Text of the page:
In 2020 I’ll probably speak at much fewer conferences, and I’ll only speak at ones that are some combination of being professionally relevant, geographically close to me, and/or favorable in terms of travel compensation.

Overall, I’m very glad that I’ve dipped my toe (perhaps my whole leg!) into these waters. Now I know what conference speaking is all about. I expect that this tactic will be part of my self-marketing strategy for a long time into the future.

Capybara: expect field to have value

I commonly find myself wanting to assert that a certain field contains a certain value. The way to do this with Capybara is documented on StackOverflow but, unfortunately, the answer there is buried in a little too much noise. I decided to create my own tiny noise-free blog post that contains the answer. Here it is:

RSpec/Capybara integration tests: the ultimate guide

What exactly are integration tests?

The many different types of RSpec specs

When I started learning about Rails testing and RSpec I discovered that there are many different kinds of tests. I encountered terms like “model spec”, “controller spec”, “view spec”, “request spec”, “route spec”, “feature spec”, and more. I asked myself: Why do these different types of tests exist? Do I need to use all of them? Are some more important than others?

As I’ve gained experience with Rails testing I’ve come to believe that yes, some types of tests (or, to use the RSpec terminology, “specs”) are more important than other types of specs and no, I don’t need to use all of types of specs that RSpec offers. Some types of specs I never use at all (e.g. view specs).

There are two types of tests I use way more than any other types of specs: model specs and feature specs. Let’s focus on these two types of specs for a bit. What are model specs and feature specs for, and what’s the difference?

Feature specs and model specs

Speaking loosely, model specs test ActiveRecord models by themselves and feature specs test the whole “stack” including model code, controller code, and any HTML/CSS/JavaScript together. Neither type of spec is better or worse (and it’s not an “either/or” situation anyway), the two types of specs just have different strengths and weaknesses in different scenarios.

The strengths and weaknesses of model specs

An advantage of model specs is that they’re “inexpensive”. Compared to feature specs, model specs are relatively fast to run and relatively fast to write. It tends to be slower to actually load the pages of an application and switch among them than to just test model code by itself with no browser involved. That’s an advantage of model specs. A disadvantage of model specs is that they don’t tell you anything about whether your whole application actually works from the user’s perspective. You can understand what I mean if you imagine a Rails model that works perfectly by itself but doesn’t have have any working HTML/CSS/JavaScript plugged into that model to make the whole application work. In such a case the model specs could pass even though there’s no working feature built on top of the model code.

The strengths and weaknesses of feature specs

Feature specs have basically the opposite pros and cons. Unlike model specs, feature specs do tell you whether all the parts of your application are working together. There’s a cost to this, though, in that feature specs are relatively “expensive”. Feature specs are relatively time-consuming to run because you’re running more stuff than in a model spec. (It’s slower to have to bring up a web browser than to not have to.) Feature specs are also relatively time-consuming to write. The reason feature specs are time-consuming to write is that, unlike a model spec where you can exercise e.g. just one method at a time, a feature spec has to exercise a whole feature at a time. In order to test a feature it’s often necessary to have certain non-trivial conditions set up—if you want to test, for example, the creation of a hair salon appointment you first have to have a salon, a stylist, a client, and maybe more. This necessity makes the feature spec slower to write and slower to run than a model spec where you could test e.g. a method on a Stylist class all by itself.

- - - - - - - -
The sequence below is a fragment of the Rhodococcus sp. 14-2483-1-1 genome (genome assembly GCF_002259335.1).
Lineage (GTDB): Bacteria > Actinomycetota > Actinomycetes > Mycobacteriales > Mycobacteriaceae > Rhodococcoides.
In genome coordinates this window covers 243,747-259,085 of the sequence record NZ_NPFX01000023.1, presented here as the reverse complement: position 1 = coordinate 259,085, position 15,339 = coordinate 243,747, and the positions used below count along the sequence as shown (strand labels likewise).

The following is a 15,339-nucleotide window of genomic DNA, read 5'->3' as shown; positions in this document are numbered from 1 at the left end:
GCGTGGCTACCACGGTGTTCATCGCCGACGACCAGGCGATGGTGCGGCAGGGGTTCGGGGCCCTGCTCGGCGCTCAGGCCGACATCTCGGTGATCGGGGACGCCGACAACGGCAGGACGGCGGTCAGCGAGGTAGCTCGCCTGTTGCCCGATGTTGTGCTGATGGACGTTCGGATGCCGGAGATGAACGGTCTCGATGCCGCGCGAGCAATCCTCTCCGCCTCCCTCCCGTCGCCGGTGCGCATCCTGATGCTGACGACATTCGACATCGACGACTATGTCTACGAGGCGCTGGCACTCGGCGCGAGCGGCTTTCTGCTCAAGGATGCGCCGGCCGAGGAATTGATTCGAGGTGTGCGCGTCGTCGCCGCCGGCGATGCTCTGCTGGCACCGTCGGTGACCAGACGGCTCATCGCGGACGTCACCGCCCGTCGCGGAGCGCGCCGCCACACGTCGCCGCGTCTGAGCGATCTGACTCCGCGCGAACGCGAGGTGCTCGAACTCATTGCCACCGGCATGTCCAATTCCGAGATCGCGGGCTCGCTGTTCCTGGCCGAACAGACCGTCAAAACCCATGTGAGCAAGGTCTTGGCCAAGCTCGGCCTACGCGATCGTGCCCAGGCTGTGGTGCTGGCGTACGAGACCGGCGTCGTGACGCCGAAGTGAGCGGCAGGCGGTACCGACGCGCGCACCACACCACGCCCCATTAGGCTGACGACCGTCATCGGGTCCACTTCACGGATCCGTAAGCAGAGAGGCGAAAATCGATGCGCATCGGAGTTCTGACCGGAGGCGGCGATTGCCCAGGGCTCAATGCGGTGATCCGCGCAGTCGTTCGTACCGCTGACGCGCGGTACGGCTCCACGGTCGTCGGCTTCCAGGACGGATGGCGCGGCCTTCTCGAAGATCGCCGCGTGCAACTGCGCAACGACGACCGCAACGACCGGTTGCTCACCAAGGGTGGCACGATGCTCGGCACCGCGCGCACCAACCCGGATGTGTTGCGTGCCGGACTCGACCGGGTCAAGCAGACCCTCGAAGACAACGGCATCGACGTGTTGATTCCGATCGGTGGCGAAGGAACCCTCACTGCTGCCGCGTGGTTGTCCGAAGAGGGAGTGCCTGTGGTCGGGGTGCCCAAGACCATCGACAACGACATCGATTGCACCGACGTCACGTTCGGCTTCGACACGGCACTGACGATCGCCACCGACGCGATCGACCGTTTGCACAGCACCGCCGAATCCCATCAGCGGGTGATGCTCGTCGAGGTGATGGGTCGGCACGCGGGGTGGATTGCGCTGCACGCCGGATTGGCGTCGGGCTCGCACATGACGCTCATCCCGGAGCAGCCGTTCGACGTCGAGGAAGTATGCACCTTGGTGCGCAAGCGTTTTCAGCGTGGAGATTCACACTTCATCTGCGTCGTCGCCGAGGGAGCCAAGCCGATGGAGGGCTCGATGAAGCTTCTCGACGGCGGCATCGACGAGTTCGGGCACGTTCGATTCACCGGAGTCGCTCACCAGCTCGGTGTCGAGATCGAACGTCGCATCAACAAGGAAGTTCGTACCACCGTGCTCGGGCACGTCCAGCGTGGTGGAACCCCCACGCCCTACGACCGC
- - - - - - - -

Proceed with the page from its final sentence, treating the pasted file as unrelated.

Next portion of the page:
Where integration tests come into the picture, and what integration tests are

If you’re okay with being imprecise, we can say that feature specs and integration tests are roughly the same thing. And I hope you’re okay with being imprecise because when it comes to testing terminology in general there’s very little consensus on what the various testing terms mean, so it’s kind of impossible to be precise all the time. We do have room to be a little more precise in this particular case, though.

In my experience it’s commonly agreed that an integration test is any test that tests two or more parts of an application together. What do we mean when we say “part”? A “part” could be pretty much anything. For example, it has been validly argued that models specs could be considered integration tests because model specs typically test Ruby code and database interaction, not just Ruby code in isolation with no database interaction. But it could also be validly argued that a model spec is not an integration test because a model spec just tests “one” thing, a model, without bringing controllers or HTML pages into the picture. (For our purposes though let’s say model specs are NOT integration tests, which is the basic view held, implicitly or explicitly, by most Rails developers.)